The Treatment of Quotidian Life of the Sioux People
in Dances With Wolves
The old Hollywood Westerns that depicted the heroic cowboy and the evil Indian have past; they no longer sell out the movie theaters and are inundated with critique instead of cinematic favor. In the last thirty years, new Hollywood has attempted to correct this revisionist history, as embodied by Kevin Costner's "Dances with Wolves" (1990), a film sensitive to cultural differences and committed to reflecting the accurate lifestyle of the Sioux it portrays. While the technological prowess of the last century has given way to the planet-busting, Armageddon struggles between good and evil, Earth and Stars, many successful films of the recent past are carefully situation in precise time. Unforgiven (1992) chronicled the1881 assassination of President Garfield, The Patriot (2001) depicted the strife of revolutionary America in gory detail.
However, the films that deal with the disasters wrought by progress are far more infrequent. They demand a coherent and developmental approach to historical change that not only appeals to the average viewer, assumed to be not as historically well versed as he ought, and yet strive for an accuracy that might assuage the sins of historical revisionism and the concept of the Evil Indian pervasive in American popular thought since birth. The mythos of Dances with Wolves, however, is its ability to deal with important historical discussion posited inside an action-romance film that might serve to enlighten the greater populace with the detailed facts that Divine, Breen, Frederickson, and Williams attempt in America Past and Present to 1877. In its treatment of violence in daily life, language, cultural props, societal construction, and quotidian activity, Dances with Wolves ultimately achieved an appropriate representation of an historical accuracy all too frequently ignored.
"The Only Indian is a Sioux Indian" and Curtailing Culture
Historian-Critic Roxanne Dunbar-Ortiz praised Dances with Wolves for its ability to "negate that old Hollywood Western theme of 'the only Indian is a dead Indian."
However, she says, it commits as near-fatal a flaw, promoting a new variation on the old theme: "The only Indian is a Sioux Indian (and the rest are still better dead)."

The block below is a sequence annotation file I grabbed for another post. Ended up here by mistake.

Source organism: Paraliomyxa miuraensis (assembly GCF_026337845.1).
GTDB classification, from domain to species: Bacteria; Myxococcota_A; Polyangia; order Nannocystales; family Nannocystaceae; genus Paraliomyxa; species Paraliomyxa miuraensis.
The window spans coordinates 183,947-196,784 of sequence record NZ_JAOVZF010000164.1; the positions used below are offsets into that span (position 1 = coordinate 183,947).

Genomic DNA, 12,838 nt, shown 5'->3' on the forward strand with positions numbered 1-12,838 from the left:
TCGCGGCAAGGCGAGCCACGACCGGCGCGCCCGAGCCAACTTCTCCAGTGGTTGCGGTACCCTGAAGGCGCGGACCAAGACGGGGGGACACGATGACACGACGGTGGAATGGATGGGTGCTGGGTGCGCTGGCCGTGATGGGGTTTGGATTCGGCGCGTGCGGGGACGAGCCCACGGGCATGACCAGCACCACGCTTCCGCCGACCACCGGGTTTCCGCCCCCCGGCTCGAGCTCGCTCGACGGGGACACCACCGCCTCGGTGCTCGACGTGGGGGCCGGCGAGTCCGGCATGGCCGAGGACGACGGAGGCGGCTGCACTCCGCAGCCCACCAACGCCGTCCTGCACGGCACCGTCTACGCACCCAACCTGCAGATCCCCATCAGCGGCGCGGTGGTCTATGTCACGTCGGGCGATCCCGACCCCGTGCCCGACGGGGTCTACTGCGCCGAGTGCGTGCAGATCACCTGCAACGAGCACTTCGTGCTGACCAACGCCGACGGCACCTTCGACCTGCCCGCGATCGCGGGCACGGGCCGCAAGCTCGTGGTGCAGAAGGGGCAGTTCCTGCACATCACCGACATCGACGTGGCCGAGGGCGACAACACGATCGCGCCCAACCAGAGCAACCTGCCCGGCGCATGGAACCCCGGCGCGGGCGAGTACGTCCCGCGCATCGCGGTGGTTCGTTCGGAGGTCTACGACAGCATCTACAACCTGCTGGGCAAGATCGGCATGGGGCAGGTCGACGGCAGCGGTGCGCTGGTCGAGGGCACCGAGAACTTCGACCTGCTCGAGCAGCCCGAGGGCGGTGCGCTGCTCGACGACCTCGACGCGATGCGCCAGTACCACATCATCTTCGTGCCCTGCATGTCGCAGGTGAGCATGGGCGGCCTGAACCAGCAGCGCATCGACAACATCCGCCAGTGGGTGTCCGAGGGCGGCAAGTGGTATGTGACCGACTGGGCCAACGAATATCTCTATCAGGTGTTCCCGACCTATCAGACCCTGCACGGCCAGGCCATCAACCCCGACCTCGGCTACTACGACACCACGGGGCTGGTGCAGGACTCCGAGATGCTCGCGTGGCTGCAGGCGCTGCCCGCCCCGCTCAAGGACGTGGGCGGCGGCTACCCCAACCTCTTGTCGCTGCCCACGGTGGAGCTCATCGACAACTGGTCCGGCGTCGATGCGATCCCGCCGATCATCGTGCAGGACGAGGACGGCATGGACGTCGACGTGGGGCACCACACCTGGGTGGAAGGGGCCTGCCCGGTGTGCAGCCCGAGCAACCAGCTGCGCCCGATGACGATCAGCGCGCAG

The film presents the Pawnee with bloodthirsty, macabre charm, brutal and mindless in their devotion to violence, ravaging not only the lands of their tribal neighbors, but thoughtlessly butchering the settler families with little mind to their innocents, children, or lives. While the film's portrayal of the Pawnee is assuredly lacking in its faithful dedication to history, its attention to the Sioux is far more detailed.
The attention to details committed by the historical accurate ideal fostered by the Hollywood executives leading Costner's team must be examined within the role of the movie; Dances with Wolves was never intended to be a documentary or even a historical cinematic debut, but a blockbuster. As such, in order to be able to even discuss the details of Sioux life the creators wanted to share with the American people, shedding the popular belief of the good cowboy and the evil Indian, they were forced to posit the discussion within a realm easily acceptable to an American audience. Dunbar criticques the movie's lack of white violence, but perhaps this was not so much an oversight but a deliberate olive branch. "But the Pawnee end up dead," she wrote, "killed by the Sioux, of course, in self-defense. We see Indians killing Indians and Indians (those bad Pawnee) massacring whites. We even see whites killing whites, but not whites killing Indians. Which actually is what happened."
Actually is an interesting term for historians to treat retrospectively; actually, all of those things happened. What can be depicted in three hours time needs to fit well within the concept of a generally-held standard of actually in order to actually achieve any broadening perspective for the average viewer.
Among the historical mistakes made in Dances with Wolves, its biggest flaw existed in its unexplained attribution of new tools to the Sioux tribe. Most important of this was the presence of animals in the film not native to the community. "By some remarkable and unexplained fate, the Sioux community in his film has managed to acquire horses, herds of them, but the people have never laid eyes on a gun."